Third AAA Declaration on Human Rights: Concept Note

Third AAA Declaration on Human Rights: Concept Note

At the 2013 annual meeting of the American Anthropological Association, the Committee for Human Rights discussed the need for a third declaration on anthropology and human rights (previous declarations were issued in 1947 and 1999). The justification for such a declaration, or statement can be found in July 2014 issue of Anthropology News.

Building on the 1999 Declaration on Human Rights, CfHR maintains that the AAA “founds its approach on anthropological principles of respect for concrete human differences, both collective and individual, rather than the abstract legal uniformity of Western tradition.” We continue to embrace the view that the AAA has “an ethical responsibility to protest and oppose” situations wherein “any culture or society denies or permits the denial of . . . opportunity to any of its own members or others.” Several key themes, and additional cross-cutting ones, form a foundation for elaborating how anthropologists can think about and position themselves relative to human rights theory, law, and practice as well as concrete struggles on the ground.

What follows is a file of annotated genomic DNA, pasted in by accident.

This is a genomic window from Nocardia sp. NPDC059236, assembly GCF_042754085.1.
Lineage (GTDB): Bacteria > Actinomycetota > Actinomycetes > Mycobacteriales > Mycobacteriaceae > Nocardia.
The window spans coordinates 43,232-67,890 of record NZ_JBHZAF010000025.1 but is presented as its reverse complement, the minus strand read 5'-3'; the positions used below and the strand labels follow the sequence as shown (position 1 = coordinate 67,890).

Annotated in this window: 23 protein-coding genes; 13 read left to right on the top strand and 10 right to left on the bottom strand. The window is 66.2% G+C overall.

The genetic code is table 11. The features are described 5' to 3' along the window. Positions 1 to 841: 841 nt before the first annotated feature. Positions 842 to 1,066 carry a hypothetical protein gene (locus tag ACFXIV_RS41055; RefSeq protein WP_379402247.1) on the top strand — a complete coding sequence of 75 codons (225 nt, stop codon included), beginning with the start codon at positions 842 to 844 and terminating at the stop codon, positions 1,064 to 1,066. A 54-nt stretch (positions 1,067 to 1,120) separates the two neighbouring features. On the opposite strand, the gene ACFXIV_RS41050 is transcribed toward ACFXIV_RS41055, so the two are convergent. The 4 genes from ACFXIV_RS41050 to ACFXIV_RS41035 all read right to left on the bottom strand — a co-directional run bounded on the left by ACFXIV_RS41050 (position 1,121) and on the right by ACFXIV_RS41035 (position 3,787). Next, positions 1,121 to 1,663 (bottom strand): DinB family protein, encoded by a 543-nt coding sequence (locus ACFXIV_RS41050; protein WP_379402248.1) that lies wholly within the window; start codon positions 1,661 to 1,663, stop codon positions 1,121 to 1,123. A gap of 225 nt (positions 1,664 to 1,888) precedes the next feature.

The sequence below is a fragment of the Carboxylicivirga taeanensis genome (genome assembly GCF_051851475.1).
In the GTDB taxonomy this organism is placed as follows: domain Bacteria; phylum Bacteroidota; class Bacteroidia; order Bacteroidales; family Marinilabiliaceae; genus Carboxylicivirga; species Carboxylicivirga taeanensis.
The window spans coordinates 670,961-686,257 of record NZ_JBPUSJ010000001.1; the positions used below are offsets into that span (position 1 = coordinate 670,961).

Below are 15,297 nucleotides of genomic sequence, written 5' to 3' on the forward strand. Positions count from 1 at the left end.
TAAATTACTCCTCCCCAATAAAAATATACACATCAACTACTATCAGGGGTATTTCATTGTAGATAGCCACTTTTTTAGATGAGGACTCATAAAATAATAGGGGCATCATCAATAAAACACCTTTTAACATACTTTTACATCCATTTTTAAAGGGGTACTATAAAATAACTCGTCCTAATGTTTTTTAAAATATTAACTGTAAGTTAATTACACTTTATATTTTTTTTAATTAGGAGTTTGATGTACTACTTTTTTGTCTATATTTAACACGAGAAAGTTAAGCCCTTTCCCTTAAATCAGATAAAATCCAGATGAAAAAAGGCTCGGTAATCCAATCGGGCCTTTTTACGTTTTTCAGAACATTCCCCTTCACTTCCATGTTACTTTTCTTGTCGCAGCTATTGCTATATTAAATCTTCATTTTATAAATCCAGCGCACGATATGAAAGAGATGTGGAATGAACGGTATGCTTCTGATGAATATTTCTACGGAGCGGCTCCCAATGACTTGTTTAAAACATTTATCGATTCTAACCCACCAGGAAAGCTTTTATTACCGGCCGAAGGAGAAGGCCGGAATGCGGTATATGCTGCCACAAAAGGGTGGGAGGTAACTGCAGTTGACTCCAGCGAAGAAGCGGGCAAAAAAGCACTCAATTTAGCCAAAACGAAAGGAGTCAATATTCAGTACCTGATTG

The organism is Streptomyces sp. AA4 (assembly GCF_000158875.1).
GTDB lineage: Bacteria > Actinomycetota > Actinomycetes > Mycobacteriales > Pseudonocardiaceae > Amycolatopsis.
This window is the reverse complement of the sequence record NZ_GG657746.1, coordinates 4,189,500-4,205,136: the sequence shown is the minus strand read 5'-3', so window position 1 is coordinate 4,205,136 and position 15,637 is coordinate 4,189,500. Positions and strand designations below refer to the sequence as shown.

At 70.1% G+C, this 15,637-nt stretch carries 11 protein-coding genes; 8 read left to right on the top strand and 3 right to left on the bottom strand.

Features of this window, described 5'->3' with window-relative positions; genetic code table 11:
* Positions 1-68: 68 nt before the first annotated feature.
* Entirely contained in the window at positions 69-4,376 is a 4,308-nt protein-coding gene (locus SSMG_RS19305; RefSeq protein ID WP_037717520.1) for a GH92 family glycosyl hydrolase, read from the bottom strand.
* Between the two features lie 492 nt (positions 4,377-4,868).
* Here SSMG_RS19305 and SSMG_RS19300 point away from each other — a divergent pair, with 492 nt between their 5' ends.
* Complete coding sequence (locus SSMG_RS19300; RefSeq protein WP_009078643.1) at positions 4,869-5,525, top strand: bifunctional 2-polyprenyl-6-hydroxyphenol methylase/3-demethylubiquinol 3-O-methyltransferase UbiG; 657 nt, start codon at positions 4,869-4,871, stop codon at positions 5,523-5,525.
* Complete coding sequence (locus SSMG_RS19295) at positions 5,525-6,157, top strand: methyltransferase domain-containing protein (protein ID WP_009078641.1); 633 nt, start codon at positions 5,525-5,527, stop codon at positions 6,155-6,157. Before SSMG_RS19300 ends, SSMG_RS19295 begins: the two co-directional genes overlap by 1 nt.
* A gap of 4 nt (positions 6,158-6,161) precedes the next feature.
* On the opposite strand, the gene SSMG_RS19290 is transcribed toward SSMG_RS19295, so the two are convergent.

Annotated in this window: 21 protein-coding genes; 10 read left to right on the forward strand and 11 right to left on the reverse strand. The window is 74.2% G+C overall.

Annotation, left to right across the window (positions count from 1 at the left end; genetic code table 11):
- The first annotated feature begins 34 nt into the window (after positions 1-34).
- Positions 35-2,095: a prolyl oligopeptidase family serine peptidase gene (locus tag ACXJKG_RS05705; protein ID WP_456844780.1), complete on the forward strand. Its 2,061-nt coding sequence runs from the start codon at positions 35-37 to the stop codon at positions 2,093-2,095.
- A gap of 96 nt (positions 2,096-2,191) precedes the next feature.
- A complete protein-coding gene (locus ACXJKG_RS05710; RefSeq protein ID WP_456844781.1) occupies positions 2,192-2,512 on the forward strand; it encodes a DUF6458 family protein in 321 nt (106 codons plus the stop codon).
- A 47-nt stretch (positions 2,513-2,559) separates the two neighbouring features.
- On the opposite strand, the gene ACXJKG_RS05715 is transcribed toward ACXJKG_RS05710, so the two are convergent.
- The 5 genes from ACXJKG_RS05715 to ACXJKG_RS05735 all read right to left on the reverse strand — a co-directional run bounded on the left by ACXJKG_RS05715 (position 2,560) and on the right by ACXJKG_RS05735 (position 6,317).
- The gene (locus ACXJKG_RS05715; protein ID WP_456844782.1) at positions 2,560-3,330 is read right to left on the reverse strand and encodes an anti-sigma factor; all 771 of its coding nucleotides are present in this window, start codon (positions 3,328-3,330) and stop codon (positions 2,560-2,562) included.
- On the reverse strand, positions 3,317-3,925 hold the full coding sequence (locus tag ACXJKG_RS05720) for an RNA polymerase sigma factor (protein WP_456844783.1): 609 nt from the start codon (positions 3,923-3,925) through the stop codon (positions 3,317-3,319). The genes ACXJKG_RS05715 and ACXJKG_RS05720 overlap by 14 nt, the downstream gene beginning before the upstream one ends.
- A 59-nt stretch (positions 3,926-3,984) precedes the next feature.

The Third Working AAA Declaration on Human Rights focuses on grounding anthropological research and practice in foundational and cross-cutting themes. Our practice uniquely places our observation of social justice issues in the context of accountability and daily life. While broad, these themes help contextualize anthropological engagement with human rights across the sub-disciplines and with respect to the complex interplay of historical, cultural, political, and legal dynamics in any given instance. These themes should “address general circumstances, priorities and relationships, and also provide helpful specific examples that should be considered in anthropological work and ethical decision-making” (AAA 2012 Statement on Ethics).

Foundational Themes:

  1. INQUIRY: Human rights law, institutions, and socio-legal practice as the subject of anthropological reflection and critique
  2. EVIDENCE: Anthropological research undertaken within human rights frameworks, investigations, and mandates
  3. ADVOCACY: Anthropological knowledge informing strategies for advocacy and activism

Cross-Cutting Themes:

  1. BEYOND STATISM: Anthropological analysis of non-state actors, from corporations and other agents of economic development (e.g. World Bank, IMF), to non-governmental organizations, armed groups, and dynamic civil rights networks, which fall outside the statist framework of most human rights laws and institutions.
  2. CHALLENGING POWER: Anthropological approaches that discern the power relations at work in claims to the protection or promotion of human rights.
  3. INFORMING PUBLIC DEBATE: Anthropological responses to reported evidence and/or allegations of human rights abuses or violations that seek to inform public understanding, consistent with the AAA mission as a whole.